What is Arak? Arak is a highly alcoholic spirit and traditional home-brewed beverage in Indonesia. Think…stills, firewater, hootch, moonshine, red-eye, rotgut and you’ve got it. Imported alcohol can be taxed 400% in Indonesia so locals brew their own. Chances are you’ll be offered a drink of Arak somewhere in Indonesia. I strongly suggest you take a pass unless you are 100% positive your glass of Arak was brewed safely, and carefully. Four foreigners died of alcohol poisoning in July 2009, a few days after our Java/Bali trip. At last count, 23 tourists have died in Bali and Lombok from Arak while other foreigners and locals have been taken ill. Victims drank Arak tainted with methanol, known as wood alcohol, and used in rural Indonesia as fuel for lanterns.
It is illegal to sell alcohol without a license in Indonesia but according to Ricardos, the government looks the other way because it is part of the culture. No important event, ritual or ceremony takes place without Arak. Different varieties of Arak are distilled from grapes, anise, grain, molasses, plums, figs and potatoes in other parts of the world. You may know these libations as: Arak, Ouzo, Raki, Mastika, and in Iran, “Dog’s sweat!”
Stands began appearing along one particular stretch of road displaying filled water bottles. Indonesians used old water bottles to hold and sell everything. They obviously weren’t filled with gasoline/petrol (a deep yellow color that looks like urine), soft drinks or distilled water. The liter bottles were filled with Arak, made from the male fruit of a particular palm tree. The finished alcohol content ranges from 40-45% and more than 100 proof. Enough to knock the strongest person flat on their back if they don’t go blind first.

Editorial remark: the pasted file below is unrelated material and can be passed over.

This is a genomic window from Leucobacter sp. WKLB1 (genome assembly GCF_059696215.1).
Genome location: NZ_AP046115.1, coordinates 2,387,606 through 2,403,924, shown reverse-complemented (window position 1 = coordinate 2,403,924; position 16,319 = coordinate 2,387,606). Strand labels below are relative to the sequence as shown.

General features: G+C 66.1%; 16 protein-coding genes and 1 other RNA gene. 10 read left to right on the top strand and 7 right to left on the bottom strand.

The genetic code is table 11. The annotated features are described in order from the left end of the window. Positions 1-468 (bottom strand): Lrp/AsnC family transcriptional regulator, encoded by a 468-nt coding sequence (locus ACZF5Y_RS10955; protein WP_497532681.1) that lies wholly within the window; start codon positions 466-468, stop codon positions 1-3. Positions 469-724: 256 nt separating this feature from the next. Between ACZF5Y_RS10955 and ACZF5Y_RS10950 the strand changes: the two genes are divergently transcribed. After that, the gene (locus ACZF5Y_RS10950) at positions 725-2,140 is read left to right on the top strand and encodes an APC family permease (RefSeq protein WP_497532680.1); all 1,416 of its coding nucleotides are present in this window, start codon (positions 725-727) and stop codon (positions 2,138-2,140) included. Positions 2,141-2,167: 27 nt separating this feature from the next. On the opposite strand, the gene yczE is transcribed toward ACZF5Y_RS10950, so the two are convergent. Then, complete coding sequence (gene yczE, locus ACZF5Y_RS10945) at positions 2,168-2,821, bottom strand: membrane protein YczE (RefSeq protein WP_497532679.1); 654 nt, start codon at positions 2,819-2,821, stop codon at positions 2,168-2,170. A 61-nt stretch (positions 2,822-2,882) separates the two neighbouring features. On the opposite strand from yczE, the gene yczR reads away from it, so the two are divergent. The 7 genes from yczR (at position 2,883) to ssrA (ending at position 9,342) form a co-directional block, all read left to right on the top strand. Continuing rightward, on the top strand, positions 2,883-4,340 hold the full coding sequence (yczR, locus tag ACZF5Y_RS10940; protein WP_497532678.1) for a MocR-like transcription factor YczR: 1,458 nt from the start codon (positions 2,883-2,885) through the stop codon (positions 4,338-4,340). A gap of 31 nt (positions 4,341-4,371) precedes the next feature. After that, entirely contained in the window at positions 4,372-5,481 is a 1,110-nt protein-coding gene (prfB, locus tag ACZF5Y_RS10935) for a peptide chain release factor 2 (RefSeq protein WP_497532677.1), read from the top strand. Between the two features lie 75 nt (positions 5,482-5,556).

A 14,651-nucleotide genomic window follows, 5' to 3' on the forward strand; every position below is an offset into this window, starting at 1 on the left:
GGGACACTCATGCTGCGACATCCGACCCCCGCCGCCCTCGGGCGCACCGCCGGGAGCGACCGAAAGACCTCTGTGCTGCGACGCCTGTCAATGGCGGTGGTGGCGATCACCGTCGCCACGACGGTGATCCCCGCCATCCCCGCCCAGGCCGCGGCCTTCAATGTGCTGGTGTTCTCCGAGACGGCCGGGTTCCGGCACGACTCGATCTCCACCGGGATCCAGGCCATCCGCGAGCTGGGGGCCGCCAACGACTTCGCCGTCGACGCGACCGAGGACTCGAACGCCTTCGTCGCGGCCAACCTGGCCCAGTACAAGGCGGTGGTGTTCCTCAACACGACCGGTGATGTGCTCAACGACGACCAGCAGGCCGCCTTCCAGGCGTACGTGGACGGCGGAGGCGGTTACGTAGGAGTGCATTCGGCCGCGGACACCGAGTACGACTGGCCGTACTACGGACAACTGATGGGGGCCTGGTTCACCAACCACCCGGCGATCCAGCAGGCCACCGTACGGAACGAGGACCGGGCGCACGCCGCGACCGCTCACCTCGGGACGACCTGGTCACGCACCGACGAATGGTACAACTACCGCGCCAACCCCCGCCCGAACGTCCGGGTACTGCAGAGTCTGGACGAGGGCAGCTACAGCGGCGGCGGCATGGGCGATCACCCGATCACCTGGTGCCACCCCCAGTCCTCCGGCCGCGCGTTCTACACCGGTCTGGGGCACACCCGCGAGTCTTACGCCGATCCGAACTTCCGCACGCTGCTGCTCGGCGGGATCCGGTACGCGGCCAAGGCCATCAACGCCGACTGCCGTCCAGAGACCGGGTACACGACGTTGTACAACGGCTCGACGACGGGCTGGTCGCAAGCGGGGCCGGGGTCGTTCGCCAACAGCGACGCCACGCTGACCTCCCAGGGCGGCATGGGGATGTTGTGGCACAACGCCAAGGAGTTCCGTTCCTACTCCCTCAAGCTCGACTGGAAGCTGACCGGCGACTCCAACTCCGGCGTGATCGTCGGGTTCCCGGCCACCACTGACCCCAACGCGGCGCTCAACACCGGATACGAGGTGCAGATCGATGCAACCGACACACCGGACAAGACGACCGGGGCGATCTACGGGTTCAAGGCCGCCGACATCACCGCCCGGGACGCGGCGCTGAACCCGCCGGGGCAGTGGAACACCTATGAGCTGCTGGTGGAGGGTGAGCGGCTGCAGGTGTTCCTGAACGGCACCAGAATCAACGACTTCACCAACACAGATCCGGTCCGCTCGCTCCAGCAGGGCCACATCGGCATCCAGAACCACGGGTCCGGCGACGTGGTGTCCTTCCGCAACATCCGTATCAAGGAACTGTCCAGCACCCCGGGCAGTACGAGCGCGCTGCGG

How to make Arak?
– Men climb a particular species of palm that bears male fruit, and squish the fruit daily while still on the palm tree for five days. (Squishing male fruit daily sounds obscene but that’s exactly what they do.)
– The fruit’s liquid drips into a bucket high on the palm tree.
– The Arak makers climb the palm on the sixth day to get the juice bucket which is then distilled over a wood fire.
– The clear liquid drips through a bamboo pipe into a 1-liter or 2-liter water bottle.
The first dripping of Arak is the most powerful while the second and third proofs are only 20% alcohol and 15% alcohol, respectively; still enough to get a good buzz going. Ricardos insisted on igniting some Arak for us to see how strong it was. (I bet pouring Arak, instead of kerosene, around a dwelling could set off a nice fire). And then the owner offered samples of his strongest distillation, 50-63 alcohol content, 100+ proof firewater! Even though his Arak was supposed to be very pure, we nicely refused. (Entire process in the video below.)
A liter bottle of the first dripping cost 100,000 IDR ($10 U.S.); 45,000 IDRs for a smaller bottle (less than $5 U.S.). Now that you know what we know about Arak, drink at your own risk.
Views of the sea, volcanos, and the hill town of Bajawa, situated at 1,200 meters/3,600 feet above sea level was in sight. This Ngada district is one of the most traditional areas in Flores. Tomorrow, we’d visit Luba and Bena, two megalithic villages. Our small hotel for two nights was Bintang Wisata, located in the heart of Bajawa next to the market, shopping areas and restaurants. This hotel was adequate, filled with tourists, had spacious rooms with attached bathrooms, and hot water.
Lunch at Lucus, one of the three restaurants that cater to tourists; the other two are Camellia and Ditos. Lucas was the only game in town on Easter Sunday, and we settled in for noodles, rice and chicken sate while rain thundered down on the tin roof so loud, it was impossible to hear or talk over it. Eating lunch at 3:30p has one advantage: think of it as combo lunch and dinner to extend your budget.